Surrogacy relationships require excellent communication and empathy on both sides. The intended parents need empathy for the woman entering surrogate motherhood, but naturally have a lot of worries and questions regarding the pregnancy.

The surrogate has to understand that the intended parents, who have no direct control over the pregnancy, are naturally concerned. Yet, the surrogate has to insist upon healthy boundaries and maintain her own right to live her life and be happy.

There is a lot of trust involved in these surrogacy relationships, and things can get complicated when problems arise. Shared Conception is here to guide you through these sometimes uncharted territories.

The best way to maintain communication throughout a surrogate relationship is to agree on a schedule for updates throughout the pregnancy. This simply establishes a schedule for communication so some boundaries can be established in the relationship.

It does not mean communication cannot occur more frequently if needed. It just means there are times the intended parents are guaranteed to get updates on the pregnancy without intruding upon the surrogate mother and her life.

One of the biggest causes for conflict in a surrogate relationship is the issue of control during the pregnancy. Surrogate pregnancy naturally gives the surrogate much control, even when the baby was not formed using the surrogate's egg. Since the baby is growing in her body, she is directly responsible for doing everything required to ensure a healthy baby at the end of the pregnancy. Even if she does everything right, there is no guarantee of a perfect baby in the end. This has the ability to turn many well-meaning intended parents into micro-managers, causing the surrogate mother unnecessary stress.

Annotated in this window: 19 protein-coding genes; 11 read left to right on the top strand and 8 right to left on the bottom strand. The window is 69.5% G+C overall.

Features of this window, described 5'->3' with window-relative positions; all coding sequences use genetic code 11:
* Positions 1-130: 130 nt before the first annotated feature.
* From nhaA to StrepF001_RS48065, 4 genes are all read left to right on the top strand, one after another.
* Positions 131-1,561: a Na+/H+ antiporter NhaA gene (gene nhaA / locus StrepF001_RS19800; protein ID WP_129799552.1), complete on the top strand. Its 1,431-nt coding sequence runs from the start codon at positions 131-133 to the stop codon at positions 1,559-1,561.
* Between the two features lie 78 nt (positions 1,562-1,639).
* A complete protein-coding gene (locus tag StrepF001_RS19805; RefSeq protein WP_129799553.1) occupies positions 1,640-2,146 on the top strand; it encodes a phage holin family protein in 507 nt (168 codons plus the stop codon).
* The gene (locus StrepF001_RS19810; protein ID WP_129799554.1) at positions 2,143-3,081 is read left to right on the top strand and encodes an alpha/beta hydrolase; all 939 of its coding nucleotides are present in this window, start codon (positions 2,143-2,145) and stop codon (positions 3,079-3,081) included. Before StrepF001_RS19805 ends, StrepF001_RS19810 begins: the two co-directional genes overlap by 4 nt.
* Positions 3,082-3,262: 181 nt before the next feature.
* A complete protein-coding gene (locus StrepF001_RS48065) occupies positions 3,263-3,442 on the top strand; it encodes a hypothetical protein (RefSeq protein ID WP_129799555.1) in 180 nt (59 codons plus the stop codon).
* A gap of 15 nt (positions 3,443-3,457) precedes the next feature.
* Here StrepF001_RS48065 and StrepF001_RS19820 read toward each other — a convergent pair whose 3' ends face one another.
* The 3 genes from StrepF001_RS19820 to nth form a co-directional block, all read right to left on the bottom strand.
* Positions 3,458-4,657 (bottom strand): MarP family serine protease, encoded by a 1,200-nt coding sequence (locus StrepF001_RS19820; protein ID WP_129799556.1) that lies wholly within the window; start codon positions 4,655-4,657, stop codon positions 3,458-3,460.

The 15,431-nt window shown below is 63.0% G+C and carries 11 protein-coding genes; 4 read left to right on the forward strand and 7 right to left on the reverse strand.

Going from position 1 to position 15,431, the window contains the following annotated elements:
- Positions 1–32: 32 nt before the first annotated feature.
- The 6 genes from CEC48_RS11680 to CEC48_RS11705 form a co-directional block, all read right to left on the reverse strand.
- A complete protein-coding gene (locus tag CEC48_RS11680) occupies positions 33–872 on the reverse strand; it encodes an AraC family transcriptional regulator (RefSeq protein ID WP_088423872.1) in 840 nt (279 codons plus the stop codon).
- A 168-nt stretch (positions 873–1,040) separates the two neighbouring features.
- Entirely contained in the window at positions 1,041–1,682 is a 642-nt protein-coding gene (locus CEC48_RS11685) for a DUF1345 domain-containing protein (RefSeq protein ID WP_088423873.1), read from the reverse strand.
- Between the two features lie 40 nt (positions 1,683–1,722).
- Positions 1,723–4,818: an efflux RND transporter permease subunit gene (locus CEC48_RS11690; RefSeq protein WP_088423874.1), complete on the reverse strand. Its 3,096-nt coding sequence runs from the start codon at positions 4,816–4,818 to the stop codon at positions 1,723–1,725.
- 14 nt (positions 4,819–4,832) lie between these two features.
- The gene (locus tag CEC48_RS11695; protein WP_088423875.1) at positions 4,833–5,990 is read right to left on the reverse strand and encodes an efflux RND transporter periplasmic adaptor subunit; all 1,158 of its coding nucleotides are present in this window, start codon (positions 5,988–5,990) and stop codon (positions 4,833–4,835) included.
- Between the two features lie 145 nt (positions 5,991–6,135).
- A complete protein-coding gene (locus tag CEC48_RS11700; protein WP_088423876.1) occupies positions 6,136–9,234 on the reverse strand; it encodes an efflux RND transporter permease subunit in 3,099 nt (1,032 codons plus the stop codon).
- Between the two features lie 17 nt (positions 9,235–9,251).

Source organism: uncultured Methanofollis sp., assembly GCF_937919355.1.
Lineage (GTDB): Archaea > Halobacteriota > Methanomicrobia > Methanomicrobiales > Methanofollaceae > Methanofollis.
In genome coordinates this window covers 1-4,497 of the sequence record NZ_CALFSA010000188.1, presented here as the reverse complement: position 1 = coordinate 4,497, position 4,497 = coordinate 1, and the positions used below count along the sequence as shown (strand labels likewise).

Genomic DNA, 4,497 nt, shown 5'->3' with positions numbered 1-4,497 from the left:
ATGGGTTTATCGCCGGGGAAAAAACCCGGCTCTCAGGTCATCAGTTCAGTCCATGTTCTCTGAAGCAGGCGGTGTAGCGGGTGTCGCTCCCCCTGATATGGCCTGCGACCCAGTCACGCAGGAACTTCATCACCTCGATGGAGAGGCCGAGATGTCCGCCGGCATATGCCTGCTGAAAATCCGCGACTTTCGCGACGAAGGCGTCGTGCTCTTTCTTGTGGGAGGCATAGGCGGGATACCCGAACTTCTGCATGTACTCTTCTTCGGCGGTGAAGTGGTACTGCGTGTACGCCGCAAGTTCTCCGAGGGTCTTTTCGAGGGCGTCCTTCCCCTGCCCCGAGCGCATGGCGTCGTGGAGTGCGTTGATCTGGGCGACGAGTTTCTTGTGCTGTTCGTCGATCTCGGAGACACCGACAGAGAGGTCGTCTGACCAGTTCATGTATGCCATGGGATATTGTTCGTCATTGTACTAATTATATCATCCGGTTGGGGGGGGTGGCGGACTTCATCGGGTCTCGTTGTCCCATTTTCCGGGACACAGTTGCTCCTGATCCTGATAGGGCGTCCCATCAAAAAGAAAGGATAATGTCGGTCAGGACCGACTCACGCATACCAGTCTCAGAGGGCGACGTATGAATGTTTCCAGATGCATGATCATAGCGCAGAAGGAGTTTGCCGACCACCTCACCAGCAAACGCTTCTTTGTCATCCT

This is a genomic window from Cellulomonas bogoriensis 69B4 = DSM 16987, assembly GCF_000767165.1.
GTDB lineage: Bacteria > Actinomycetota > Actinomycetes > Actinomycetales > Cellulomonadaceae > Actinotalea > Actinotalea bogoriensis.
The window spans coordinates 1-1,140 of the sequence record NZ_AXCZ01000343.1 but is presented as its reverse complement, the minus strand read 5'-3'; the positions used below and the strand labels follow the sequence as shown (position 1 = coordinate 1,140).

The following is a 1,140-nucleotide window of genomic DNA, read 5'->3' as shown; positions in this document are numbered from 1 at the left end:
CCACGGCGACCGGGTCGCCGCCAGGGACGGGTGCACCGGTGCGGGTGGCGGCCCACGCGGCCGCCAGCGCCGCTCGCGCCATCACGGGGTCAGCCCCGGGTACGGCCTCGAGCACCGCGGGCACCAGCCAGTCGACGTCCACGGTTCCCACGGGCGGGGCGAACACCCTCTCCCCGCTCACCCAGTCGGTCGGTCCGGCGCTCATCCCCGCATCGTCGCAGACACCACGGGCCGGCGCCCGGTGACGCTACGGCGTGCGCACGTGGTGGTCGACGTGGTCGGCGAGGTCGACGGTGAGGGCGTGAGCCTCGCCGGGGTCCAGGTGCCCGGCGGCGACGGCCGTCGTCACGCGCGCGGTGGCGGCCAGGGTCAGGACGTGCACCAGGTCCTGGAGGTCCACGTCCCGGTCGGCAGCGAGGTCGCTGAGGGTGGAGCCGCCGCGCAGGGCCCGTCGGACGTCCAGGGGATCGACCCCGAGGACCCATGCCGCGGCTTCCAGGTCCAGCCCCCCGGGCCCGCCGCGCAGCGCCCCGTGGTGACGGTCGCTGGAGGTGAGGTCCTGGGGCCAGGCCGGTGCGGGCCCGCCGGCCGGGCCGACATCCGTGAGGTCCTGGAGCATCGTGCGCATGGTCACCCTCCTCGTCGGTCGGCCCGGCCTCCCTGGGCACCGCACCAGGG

Open and consistent communication can solve a lot of the problems in this aspect of surrogacy relationships, but empathy is needed from the surrogate. It is important for the surrogate to acknowledge the natural anxiety in the intended parents and to understand that their questions come from a place of concern for their unborn child. The surrogate that keeps the intended parents updated on everything happening with the pregnancy and answers questions patiently will have a much better relationship with the intended parents.

Yet, intended parents must also acknowledge the rights of the surrogate to have a life while pregnant, which includes some amount of privacy. If an update schedule is determined in the beginning, surrogacy relationships should naturally develop boundaries in this aspect.

Open communication and empathy will increase the chances of a successful surrogacy relationship. The best you can do is be aware of potential problems that may arise and plan accordingly in the very beginning of your relationship. Shared Conception is here to help structure the foundation of the surrogate/intended parents relationship. Connect with us.


No comments (Add your own)

Add a New Comment


code
 

Comment Guidelines: No HTML is allowed. Off-topic or inappropriate comments will be edited or deleted. Thanks.